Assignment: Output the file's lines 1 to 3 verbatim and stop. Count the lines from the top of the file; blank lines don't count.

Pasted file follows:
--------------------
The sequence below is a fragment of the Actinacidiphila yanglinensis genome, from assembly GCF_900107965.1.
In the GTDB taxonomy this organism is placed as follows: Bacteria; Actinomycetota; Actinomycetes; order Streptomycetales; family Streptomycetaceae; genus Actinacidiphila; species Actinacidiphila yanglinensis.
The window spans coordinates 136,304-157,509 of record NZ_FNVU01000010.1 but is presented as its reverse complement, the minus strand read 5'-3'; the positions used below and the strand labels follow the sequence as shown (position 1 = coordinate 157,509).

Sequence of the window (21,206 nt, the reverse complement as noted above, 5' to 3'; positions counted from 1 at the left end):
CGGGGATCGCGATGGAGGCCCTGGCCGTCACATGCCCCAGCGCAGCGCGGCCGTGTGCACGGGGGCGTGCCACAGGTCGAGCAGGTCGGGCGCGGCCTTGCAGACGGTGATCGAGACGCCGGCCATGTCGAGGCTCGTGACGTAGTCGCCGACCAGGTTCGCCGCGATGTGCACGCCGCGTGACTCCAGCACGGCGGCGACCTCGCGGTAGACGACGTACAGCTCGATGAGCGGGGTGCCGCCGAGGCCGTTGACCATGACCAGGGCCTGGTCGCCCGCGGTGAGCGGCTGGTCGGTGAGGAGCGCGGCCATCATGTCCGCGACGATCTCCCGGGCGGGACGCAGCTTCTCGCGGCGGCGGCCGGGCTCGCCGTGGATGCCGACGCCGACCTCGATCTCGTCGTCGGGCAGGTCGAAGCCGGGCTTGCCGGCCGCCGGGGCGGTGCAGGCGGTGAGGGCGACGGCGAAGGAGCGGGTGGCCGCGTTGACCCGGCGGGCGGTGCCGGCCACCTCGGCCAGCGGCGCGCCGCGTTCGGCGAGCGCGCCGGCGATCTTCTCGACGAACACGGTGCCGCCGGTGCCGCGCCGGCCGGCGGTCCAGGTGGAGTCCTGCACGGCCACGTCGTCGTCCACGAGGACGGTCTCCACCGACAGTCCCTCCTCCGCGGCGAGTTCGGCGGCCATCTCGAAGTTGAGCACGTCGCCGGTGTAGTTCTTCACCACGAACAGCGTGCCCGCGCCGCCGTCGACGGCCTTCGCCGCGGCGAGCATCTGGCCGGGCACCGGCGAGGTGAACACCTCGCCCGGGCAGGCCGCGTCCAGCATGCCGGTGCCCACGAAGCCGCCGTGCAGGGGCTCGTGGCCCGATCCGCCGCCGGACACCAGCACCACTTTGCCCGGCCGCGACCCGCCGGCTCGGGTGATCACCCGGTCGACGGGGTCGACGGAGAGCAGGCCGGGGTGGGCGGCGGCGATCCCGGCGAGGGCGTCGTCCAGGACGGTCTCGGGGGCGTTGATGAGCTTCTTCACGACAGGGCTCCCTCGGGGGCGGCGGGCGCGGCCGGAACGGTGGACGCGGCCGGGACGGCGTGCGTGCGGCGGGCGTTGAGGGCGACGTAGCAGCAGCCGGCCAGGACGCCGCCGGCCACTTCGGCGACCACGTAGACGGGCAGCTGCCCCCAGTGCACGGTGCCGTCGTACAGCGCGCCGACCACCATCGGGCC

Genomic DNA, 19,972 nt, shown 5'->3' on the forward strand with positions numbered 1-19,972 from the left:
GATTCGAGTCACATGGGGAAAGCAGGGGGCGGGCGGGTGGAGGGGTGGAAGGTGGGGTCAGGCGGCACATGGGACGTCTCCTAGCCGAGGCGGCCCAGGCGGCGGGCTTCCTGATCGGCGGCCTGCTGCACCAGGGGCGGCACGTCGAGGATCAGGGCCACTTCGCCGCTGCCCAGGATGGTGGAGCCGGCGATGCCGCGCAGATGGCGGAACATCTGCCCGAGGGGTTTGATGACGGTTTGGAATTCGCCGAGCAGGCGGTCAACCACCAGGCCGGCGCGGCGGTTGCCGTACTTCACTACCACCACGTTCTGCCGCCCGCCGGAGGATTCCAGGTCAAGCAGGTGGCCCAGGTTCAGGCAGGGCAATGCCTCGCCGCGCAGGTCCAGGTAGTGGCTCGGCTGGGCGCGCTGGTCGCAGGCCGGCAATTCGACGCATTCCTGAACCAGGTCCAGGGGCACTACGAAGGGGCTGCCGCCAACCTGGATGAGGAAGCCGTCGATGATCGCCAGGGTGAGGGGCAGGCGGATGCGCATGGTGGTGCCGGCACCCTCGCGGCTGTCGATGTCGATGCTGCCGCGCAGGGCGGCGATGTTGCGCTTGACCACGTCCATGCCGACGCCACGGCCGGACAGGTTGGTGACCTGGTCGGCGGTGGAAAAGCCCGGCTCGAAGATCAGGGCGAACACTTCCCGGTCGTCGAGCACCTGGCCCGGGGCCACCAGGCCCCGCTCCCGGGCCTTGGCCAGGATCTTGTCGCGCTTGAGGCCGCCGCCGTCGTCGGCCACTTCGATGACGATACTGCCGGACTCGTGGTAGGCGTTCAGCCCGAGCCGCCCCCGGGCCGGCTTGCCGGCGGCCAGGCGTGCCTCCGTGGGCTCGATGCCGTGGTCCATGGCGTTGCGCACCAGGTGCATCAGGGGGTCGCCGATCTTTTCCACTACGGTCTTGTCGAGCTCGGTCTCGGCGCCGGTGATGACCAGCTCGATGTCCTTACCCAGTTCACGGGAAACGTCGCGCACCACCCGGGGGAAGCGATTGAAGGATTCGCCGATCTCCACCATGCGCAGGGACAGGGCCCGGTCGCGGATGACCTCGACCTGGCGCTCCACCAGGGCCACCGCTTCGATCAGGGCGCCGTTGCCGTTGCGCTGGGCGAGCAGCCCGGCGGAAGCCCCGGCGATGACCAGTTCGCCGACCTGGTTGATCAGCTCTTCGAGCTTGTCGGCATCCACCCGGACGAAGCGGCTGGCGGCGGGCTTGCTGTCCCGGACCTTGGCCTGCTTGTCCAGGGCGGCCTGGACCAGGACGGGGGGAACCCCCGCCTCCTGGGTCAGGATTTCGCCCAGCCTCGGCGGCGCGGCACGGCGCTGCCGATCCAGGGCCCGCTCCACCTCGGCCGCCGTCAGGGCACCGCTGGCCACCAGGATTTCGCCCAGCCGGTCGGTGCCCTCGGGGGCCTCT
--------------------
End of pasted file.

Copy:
The sequence below is a fragment of the Actinacidiphila yanglinensis genome, from assembly GCF_900107965.1.
In the GTDB taxonomy this organism is placed as follows: Bacteria; Actinomycetota; Actinomycetes; order Streptomycetales; family Streptomycetaceae; genus Actinacidiphila; species Actinacidiphila yanglinensis.
The window spans coordinates 136,304-157,509 of record NZ_FNVU01000010.1 but is presented as its reverse complement, the minus strand read 5'-3'; the positions used below and the strand labels follow the sequence as shown (position 1 = coordinate 157,509).